The pain wasn’t the problem as much as the lack of it. The lack of everything for a while. Vision, hearing, all of my senses are dull, and by the time I grasp what’s happening, everyone had gone back to their lives. Even the man who had clobbered me in the side of the head with his mighty reign of fear bottled up and released from his hand had continued on as if nothing had happened–as if he hadn’t wrongfully labeled me a thief and a liar.
Walking away, he flails his hand in the air as if doing the Charleston before climbing the steps to the front door of the duplex. He opens the door, without turning back, and exits the apartment.
My little brothers huddle under the kitchen table with their Matchbox cars, zipping them around on the floor and running them into each other. They laugh and repeat the motions redundantly as if the ending would somehow be different the next time. At least, I’m reasonably sure they’re laughing. I can’t hear anything over the high-pitched tone buzzing through my head. The way the boys carry on, you’d think each time they crash, it’s the first time.
My sisters sit scrunched down on the floor with their half-naked Barbie dolls bouncing around on their toes. My younger sister tried to give one doll a haircut earlier, and it ended up looking like Pinhead from a Hellraiser movie if the fiendish ghoul had worn lipstick.
The other had long matted hair to her waist. Even though the dolls’ appearance was nothing compared to five years ago, they still manage to smile. And they still had their arms projecting at a right angle from the elbow eager to shake anyone’s hand. I wish I could be a Barbie. Most girls do. That’s what pretending is all about–being something you aren’t already.
I slide down the wall to the floor, a hand pressing each ear, knees in front, head bowed. I can feel the tears streaming down my cheeks, and I wipe at them. Pitiful. The only one I haven’t looked at is my father’s girlfriend. She’s sitting in the rocking chair with her hair pulled back all nice and her makeup just so, staring at me. I can’t tell if she’s experiencing shock and disbelief or disgust. I’m certain she can barely stand to look at me. Pathetic.
Telling people’s emotions has always been a bit trying for me. I’m bad at it. I guess because of mixed signals growing up. My parents always smiled when they were outside, but when they came in, it was almost as if they walked through some magical doorway transforming them into maniacal henchmen. Until the day he returned alone.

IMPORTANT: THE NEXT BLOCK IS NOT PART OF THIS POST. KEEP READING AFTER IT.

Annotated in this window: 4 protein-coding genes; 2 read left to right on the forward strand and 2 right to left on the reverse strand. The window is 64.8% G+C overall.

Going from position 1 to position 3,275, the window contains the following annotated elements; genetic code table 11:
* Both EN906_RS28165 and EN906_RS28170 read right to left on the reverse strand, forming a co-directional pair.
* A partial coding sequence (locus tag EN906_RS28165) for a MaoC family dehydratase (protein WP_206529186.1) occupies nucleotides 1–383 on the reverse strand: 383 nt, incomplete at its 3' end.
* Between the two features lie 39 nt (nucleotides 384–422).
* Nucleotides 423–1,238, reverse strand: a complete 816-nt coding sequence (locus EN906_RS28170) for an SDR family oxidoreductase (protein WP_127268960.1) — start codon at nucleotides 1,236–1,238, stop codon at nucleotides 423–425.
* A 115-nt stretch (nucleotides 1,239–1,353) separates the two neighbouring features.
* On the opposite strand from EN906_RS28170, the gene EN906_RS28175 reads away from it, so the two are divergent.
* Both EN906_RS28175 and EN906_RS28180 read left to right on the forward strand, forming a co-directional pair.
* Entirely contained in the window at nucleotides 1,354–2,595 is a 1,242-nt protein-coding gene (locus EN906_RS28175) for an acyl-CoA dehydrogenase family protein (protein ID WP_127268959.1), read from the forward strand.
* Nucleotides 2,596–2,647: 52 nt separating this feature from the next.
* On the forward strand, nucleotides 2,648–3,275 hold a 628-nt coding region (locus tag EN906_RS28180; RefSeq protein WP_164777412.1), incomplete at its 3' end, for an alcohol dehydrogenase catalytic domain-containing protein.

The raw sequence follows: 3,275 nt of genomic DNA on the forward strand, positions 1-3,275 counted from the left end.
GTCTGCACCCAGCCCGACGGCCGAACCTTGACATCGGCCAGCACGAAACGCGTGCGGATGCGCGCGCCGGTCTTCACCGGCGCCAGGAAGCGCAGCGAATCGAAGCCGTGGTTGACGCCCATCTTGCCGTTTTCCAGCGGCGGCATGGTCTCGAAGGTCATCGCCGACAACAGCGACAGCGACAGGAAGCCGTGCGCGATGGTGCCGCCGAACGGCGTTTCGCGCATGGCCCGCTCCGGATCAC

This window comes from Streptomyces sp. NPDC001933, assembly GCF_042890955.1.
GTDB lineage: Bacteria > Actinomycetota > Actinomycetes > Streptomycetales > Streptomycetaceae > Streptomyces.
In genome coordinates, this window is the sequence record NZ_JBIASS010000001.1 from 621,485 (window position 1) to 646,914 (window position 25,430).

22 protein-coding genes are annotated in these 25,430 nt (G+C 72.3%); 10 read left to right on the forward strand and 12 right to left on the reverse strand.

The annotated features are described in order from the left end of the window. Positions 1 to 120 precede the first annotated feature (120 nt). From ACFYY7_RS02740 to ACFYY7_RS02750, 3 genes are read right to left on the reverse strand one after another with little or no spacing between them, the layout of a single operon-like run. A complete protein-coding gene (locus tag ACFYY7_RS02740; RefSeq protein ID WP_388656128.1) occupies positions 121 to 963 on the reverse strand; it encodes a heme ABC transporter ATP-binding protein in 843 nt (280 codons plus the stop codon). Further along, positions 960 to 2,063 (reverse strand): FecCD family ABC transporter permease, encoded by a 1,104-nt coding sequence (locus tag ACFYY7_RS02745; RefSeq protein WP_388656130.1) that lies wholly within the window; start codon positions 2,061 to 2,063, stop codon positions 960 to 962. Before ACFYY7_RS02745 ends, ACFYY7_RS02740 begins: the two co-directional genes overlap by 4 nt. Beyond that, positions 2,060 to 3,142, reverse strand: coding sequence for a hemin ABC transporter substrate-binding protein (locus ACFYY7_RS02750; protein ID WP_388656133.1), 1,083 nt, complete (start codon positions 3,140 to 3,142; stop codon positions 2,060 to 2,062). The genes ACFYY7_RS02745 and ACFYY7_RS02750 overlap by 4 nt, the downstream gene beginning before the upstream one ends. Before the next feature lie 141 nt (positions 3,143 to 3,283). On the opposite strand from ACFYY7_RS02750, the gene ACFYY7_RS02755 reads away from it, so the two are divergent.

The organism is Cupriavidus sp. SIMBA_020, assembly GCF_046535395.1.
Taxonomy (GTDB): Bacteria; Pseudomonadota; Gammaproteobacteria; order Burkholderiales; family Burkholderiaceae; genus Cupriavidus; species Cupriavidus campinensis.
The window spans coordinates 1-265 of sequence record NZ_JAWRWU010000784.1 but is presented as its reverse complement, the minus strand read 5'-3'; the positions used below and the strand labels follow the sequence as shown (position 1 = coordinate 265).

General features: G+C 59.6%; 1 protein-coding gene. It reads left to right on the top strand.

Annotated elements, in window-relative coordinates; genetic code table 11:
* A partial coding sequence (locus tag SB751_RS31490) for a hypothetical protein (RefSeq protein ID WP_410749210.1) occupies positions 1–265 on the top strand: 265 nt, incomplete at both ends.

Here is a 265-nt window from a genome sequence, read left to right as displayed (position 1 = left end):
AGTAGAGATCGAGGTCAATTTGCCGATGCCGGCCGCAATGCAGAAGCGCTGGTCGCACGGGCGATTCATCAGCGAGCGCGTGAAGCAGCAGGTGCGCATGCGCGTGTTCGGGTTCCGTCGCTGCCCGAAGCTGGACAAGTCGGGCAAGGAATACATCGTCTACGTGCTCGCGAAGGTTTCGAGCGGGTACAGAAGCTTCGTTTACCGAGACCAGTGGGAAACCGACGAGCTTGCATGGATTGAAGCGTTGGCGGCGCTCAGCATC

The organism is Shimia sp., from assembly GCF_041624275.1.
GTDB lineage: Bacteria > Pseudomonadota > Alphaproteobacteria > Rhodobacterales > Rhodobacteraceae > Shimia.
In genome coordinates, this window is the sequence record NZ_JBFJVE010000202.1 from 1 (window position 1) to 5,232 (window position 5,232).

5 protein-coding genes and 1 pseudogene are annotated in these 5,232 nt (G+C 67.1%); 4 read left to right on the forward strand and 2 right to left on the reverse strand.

It’s been a couple of years now. Nobody’s heard from my mother. I have the sinking suspicion my father killed her and ditched her body off the side of the road somewhere. I figure if he did she probably had it coming. For as smart as she was, she sure didn’t use it. Who in her right mind has so many kids and takes off for two years without so much as a phone call? She must be dead. If she weren’t, she certainly would have been back by now.
My only problem now is what can I do if I can’t hear? I don’t know sign language unless the alphabet and a few choice obscenities count. Spelling out each word would take forever. I don’t need to worry about hearing at school, so I guess that’s good. My dad decided he needed a babysitter more than I needed an education. So, despite my nearly perfect grades and acceptance into the Junior Achievement Club, I’m sitting on the floor of a dirty apartment, deaf. I use the heels of my hands to drag them over my wet cheeks again. The last thing I need is for word to make it back to my father I’m feeling sorry for myself. That pisses him off more than anything. I can hear him yelling already, “I’ll give you something to cry about!”
I glance at the clock on the wall. My boyfriend will be home from work in about half an hour. He works part-time after school slinging meat around in a freezer for a packing company. I wonder what he’ll do when he finds out. Will he get mad and swear revenge on my father for hitting me, or will he find a girlfriend who can hear what he’s saying with the lights off? So many questions but no one to ask.